To many of them “newspapers,” for example, were just another media platform to be mentioned in the same breath as Facebook and Xbox.
- Chile: “I have avoided newspapers, radio or even TV for some days, but my cell phone and the Internet was something that I really felt I needed, and being away from them made me feel desperate.”
- China: “I didn’t have the habit of reading the newspaper. I usually get news from the internet. So not reading the newspaper makes no influence.”
- USA: “For me, there wasn’t a psychological need to check my email or the news, but knowing that things were going on that I wasn’t aware about was not a good feeling.”
- Slovakia: “Reading newspapers during breakfast is not my habit, so the other problems were waiting for me at the school.”
- USA: “As I expected, 24 hours of Facebook and whatnot was really not a problem. Neither was 24 hours without Xbox or newspapers.”
Missing Social News: What appeared to matter most to students was their being behind in the news about their friends and family. Students wanted “news,” yes, but the term was blurred in their minds, as the same platforms – Facebook, Twitter, emails, texts – that carry their personal news, also are the ways in which students get the bulk of their daily “hard” news, too.
- Chile: “I realized how spontaneous media makes our life and that if you do not participate you will somehow always be behind – in terms of the latest news or social activities.”
- China: “How I wish I could open my mobile phone to edit the message and read some interesting news from my lovely girl. And I was afraid of whether there was anybody who had some emergencies to call me about during the whole day; whether I missed some important notices or news.”
“I wanted to go online and see what my friends had done that weekend or see if there was any important news or gossip.” — Chile
- UK: “I found this experiment fascinating as it showed me how much I use Facebook on a daily basis as a way of catching up on the news of those I care about!”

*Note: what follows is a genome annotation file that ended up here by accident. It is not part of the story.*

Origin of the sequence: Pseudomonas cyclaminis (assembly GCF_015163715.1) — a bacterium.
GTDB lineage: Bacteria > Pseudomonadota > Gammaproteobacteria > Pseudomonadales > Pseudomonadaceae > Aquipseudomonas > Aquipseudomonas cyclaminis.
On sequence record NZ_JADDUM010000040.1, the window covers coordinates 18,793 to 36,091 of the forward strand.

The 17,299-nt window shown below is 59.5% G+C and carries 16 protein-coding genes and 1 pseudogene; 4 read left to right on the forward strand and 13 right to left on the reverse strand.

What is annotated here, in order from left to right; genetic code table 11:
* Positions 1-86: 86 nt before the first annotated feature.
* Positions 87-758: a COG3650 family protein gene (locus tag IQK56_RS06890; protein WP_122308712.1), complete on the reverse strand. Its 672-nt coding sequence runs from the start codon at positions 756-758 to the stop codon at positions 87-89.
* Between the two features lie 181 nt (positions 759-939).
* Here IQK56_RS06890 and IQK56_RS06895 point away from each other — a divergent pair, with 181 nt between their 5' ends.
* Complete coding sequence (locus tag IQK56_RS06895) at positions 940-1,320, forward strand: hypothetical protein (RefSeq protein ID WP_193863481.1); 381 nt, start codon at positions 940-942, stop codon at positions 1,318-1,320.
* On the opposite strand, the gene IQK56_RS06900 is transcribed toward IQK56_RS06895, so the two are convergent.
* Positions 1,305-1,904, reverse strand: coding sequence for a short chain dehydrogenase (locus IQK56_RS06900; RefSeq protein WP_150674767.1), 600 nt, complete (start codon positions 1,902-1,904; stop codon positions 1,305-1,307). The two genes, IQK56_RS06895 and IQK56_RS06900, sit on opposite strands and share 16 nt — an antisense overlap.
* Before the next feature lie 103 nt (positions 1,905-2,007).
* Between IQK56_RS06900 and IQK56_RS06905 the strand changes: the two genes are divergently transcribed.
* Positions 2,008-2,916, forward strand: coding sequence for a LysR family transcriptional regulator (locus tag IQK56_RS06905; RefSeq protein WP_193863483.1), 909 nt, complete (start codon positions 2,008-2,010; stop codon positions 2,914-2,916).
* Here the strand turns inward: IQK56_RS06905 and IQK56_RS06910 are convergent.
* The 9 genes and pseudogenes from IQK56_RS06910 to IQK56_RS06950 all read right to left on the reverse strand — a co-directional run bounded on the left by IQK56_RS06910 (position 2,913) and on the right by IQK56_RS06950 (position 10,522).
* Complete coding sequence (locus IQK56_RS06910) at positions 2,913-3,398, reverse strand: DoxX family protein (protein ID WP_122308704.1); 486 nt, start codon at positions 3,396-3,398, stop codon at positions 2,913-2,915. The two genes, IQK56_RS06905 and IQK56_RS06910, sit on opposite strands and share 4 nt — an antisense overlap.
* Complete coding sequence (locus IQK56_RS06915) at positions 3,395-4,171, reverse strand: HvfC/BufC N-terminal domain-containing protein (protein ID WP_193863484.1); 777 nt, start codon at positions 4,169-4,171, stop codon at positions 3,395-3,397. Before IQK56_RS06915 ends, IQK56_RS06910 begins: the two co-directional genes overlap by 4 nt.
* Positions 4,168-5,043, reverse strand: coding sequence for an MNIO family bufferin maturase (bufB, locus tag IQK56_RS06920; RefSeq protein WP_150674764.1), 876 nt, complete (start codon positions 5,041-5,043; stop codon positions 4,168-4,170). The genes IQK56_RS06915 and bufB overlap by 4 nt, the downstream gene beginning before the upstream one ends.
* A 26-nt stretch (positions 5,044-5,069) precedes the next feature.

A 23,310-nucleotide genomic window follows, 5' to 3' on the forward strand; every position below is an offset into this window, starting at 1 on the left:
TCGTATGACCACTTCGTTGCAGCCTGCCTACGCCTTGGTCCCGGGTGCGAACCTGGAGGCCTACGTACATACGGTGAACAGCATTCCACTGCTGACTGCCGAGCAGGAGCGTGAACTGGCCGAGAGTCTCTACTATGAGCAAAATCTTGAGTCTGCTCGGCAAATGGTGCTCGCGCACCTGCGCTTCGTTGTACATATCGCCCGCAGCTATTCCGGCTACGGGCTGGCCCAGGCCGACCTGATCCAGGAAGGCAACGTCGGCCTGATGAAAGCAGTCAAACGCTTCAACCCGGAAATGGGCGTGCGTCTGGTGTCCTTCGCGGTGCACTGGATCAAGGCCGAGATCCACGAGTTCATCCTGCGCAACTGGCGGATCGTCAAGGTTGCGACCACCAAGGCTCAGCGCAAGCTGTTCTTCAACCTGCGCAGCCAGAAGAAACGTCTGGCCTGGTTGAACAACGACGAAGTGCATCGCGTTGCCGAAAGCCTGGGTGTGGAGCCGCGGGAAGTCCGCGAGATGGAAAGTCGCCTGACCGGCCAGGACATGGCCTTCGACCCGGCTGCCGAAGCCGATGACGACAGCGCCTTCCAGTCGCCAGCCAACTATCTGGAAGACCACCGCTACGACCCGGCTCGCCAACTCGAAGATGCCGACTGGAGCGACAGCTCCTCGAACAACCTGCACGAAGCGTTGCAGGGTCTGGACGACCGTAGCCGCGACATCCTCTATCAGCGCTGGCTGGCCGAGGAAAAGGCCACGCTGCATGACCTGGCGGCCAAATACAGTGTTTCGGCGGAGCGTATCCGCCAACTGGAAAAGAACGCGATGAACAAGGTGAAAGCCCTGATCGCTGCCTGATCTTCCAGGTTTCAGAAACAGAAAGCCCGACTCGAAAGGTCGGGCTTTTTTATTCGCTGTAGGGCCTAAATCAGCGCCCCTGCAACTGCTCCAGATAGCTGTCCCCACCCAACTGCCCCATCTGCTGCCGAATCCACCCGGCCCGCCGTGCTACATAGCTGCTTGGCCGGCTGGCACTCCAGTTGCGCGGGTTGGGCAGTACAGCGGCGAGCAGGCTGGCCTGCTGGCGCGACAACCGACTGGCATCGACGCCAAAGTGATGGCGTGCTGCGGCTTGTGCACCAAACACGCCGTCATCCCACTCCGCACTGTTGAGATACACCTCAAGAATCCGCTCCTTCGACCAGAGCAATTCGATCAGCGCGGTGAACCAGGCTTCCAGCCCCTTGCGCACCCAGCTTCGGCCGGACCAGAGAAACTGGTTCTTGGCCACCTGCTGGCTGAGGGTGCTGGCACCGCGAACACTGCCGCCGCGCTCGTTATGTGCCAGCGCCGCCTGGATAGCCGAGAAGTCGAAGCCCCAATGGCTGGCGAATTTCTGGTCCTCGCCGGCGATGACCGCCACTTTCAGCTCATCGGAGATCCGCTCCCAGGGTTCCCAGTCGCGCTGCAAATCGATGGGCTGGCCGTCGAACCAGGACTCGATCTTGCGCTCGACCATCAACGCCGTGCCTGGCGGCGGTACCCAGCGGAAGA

- USA: “I did not realize how much news I missed until I actually logged onto my Facebook for the first time. I found myself overwhelmed with notifications and (University of Maryland) emails, all in just twenty-four hours.”
Missing traditional news coverage: Although relatively few students, in any country, mentioned that they were desperate to follow news coming from traditional publications, there were some who wrote that keeping up with the news is an important part of their day.
“Even actions such as eating breakfast had been shaped to such an extent that I was almost distressed when I couldn’t read the news.” — UK
- UK: “My daily routine was interrupted — I wasn’t able to enjoy the newspaper and radio at four in the morning.”
- USA: “Without knowing relevant information, it was difficult to participate in small talk because I was unaware of the current events in the world. I couldn’t talk to my friends about the sports game of the night before or the big story in the news.”
- China: “I couldn’t keep the habit of reading the newspaper [on this day], which made me feel that my today was full of outdated news. I can’t know what is the latest development of the relations between China and Japan or China with America.”
- Chile: “The only thing was that I was no idea what was happening in the world. The idea of being uninformed was uncomfortable because I’m used to turning on my TV or my Twitter to know what’s going on.”
- Mexico: “I started the day in despair. I did not have any way of finding out what was happening around me since [I could not access] newspapers, news or any news source.”
Quotes may have been edited to regularize spelling and grammar.